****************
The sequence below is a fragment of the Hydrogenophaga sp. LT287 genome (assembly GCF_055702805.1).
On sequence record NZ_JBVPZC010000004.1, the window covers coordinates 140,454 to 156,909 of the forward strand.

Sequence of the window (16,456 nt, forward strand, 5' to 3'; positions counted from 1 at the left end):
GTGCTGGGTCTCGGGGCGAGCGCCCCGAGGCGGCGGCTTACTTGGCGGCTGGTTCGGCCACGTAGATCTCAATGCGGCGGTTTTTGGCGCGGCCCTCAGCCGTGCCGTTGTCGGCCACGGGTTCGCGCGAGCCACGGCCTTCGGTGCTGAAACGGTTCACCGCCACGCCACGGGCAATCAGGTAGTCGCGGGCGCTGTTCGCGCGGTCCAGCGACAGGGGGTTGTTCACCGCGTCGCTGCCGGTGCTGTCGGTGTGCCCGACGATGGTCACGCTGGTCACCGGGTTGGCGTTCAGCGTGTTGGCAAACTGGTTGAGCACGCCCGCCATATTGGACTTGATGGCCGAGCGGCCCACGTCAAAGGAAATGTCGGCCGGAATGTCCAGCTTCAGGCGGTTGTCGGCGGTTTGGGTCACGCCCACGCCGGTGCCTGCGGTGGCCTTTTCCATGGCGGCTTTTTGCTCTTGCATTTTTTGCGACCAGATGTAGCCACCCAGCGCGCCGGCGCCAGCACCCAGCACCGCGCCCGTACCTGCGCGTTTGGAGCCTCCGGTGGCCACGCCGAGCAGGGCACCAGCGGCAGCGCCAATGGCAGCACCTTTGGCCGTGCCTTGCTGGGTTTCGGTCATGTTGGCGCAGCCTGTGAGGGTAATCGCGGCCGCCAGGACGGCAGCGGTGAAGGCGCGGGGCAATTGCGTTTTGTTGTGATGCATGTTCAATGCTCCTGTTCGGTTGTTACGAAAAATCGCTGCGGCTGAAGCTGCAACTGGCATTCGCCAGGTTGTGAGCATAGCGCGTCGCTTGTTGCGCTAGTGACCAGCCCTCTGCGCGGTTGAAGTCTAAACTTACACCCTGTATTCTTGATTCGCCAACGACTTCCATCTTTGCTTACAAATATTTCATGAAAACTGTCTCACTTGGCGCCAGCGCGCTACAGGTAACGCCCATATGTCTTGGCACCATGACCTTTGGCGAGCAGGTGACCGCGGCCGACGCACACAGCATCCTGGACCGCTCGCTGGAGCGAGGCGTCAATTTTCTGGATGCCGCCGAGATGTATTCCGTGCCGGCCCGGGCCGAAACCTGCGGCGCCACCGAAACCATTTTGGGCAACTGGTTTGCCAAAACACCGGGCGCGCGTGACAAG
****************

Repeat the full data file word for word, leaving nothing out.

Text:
The sequence below is a fragment of the Hydrogenophaga sp. LT287 genome (assembly GCF_055702805.1).
On sequence record NZ_JBVPZC010000004.1, the window covers coordinates 140,454 to 156,909 of the forward strand.

Sequence of the window (16,456 nt, forward strand, 5' to 3'; positions counted from 1 at the left end):
GTGCTGGGTCTCGGGGCGAGCGCCCCGAGGCGGCGGCTTACTTGGCGGCTGGTTCGGCCACGTAGATCTCAATGCGGCGGTTTTTGGCGCGGCCCTCAGCCGTGCCGTTGTCGGCCACGGGTTCGCGCGAGCCACGGCCTTCGGTGCTGAAACGGTTCACCGCCACGCCACGGGCAATCAGGTAGTCGCGGGCGCTGTTCGCGCGGTCCAGCGACAGGGGGTTGTTCACCGCGTCGCTGCCGGTGCTGTCGGTGTGCCCGACGATGGTCACGCTGGTCACCGGGTTGGCGTTCAGCGTGTTGGCAAACTGGTTGAGCACGCCCGCCATATTGGACTTGATGGCCGAGCGGCCCACGTCAAAGGAAATGTCGGCCGGAATGTCCAGCTTCAGGCGGTTGTCGGCGGTTTGGGTCACGCCCACGCCGGTGCCTGCGGTGGCCTTTTCCATGGCGGCTTTTTGCTCTTGCATTTTTTGCGACCAGATGTAGCCACCCAGCGCGCCGGCGCCAGCACCCAGCACCGCGCCCGTACCTGCGCGTTTGGAGCCTCCGGTGGCCACGCCGAGCAGGGCACCAGCGGCAGCGCCAATGGCAGCACCTTTGGCCGTGCCTTGCTGGGTTTCGGTCATGTTGGCGCAGCCTGTGAGGGTAATCGCGGCCGCCAGGACGGCAGCGGTGAAGGCGCGGGGCAATTGCGTTTTGTTGTGATGCATGTTCAATGCTCCTGTTCGGTTGTTACGAAAAATCGCTGCGGCTGAAGCTGCAACTGGCATTCGCCAGGTTGTGAGCATAGCGCGTCGCTTGTTGCGCTAGTGACCAGCCCTCTGCGCGGTTGAAGTCTAAACTTACACCCTGTATTCTTGATTCGCCAACGACTTCCATCTTTGCTTACAAATATTTCATGAAAACTGTCTCACTTGGCGCCAGCGCGCTACAGGTAACGCCCATATGTCTTGGCACCATGACCTTTGGCGAGCAGGTGACCGCGGCCGACGCACACAGCATCCTGGACCGCTCGCTGGAGCGAGGCGTCAATTTTCTGGATGCCGCCGAGATGTATTCCGTGCCGGCCCGGGCCGAAACCTGCGGCGCCACCGAAACCATTTTGGGCAACTGGTTTGCCAAAACACCGGGCGCGCGTGACAAG